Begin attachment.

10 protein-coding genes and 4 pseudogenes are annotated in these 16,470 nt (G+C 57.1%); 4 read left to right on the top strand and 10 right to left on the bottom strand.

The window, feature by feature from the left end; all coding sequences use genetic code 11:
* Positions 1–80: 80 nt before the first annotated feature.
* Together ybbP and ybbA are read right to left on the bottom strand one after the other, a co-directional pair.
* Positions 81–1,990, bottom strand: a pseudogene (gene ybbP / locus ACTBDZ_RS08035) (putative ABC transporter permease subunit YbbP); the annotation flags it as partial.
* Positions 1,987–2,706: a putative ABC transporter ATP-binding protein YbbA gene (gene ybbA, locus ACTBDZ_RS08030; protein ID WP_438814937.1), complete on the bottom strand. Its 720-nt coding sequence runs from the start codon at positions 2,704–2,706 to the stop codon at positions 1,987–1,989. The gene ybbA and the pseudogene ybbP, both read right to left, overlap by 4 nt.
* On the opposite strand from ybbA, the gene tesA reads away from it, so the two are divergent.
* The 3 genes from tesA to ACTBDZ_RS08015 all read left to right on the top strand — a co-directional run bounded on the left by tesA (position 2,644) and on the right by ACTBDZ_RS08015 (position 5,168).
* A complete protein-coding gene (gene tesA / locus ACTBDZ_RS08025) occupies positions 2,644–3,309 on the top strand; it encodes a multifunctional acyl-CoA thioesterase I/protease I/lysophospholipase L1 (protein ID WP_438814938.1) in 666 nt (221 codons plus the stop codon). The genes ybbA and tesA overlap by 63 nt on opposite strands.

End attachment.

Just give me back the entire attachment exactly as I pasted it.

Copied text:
10 protein-coding genes and 4 pseudogenes are annotated in these 16,470 nt (G+C 57.1%); 4 read left to right on the top strand and 10 right to left on the bottom strand.

The window, feature by feature from the left end; all coding sequences use genetic code 11:
* Positions 1–80: 80 nt before the first annotated feature.
* Together ybbP and ybbA are read right to left on the bottom strand one after the other, a co-directional pair.
* Positions 81–1,990, bottom strand: a pseudogene (gene ybbP / locus ACTBDZ_RS08035) (putative ABC transporter permease subunit YbbP); the annotation flags it as partial.
* Positions 1,987–2,706: a putative ABC transporter ATP-binding protein YbbA gene (gene ybbA, locus ACTBDZ_RS08030; protein ID WP_438814937.1), complete on the bottom strand. Its 720-nt coding sequence runs from the start codon at positions 2,704–2,706 to the stop codon at positions 1,987–1,989. The gene ybbA and the pseudogene ybbP, both read right to left, overlap by 4 nt.
* On the opposite strand from ybbA, the gene tesA reads away from it, so the two are divergent.
* The 3 genes from tesA to ACTBDZ_RS08015 all read left to right on the top strand — a co-directional run bounded on the left by tesA (position 2,644) and on the right by ACTBDZ_RS08015 (position 5,168).
* A complete protein-coding gene (gene tesA / locus ACTBDZ_RS08025) occupies positions 2,644–3,309 on the top strand; it encodes a multifunctional acyl-CoA thioesterase I/protease I/lysophospholipase L1 (protein ID WP_438814938.1) in 666 nt (221 codons plus the stop codon). The genes ybbA and tesA overlap by 63 nt on opposite strands.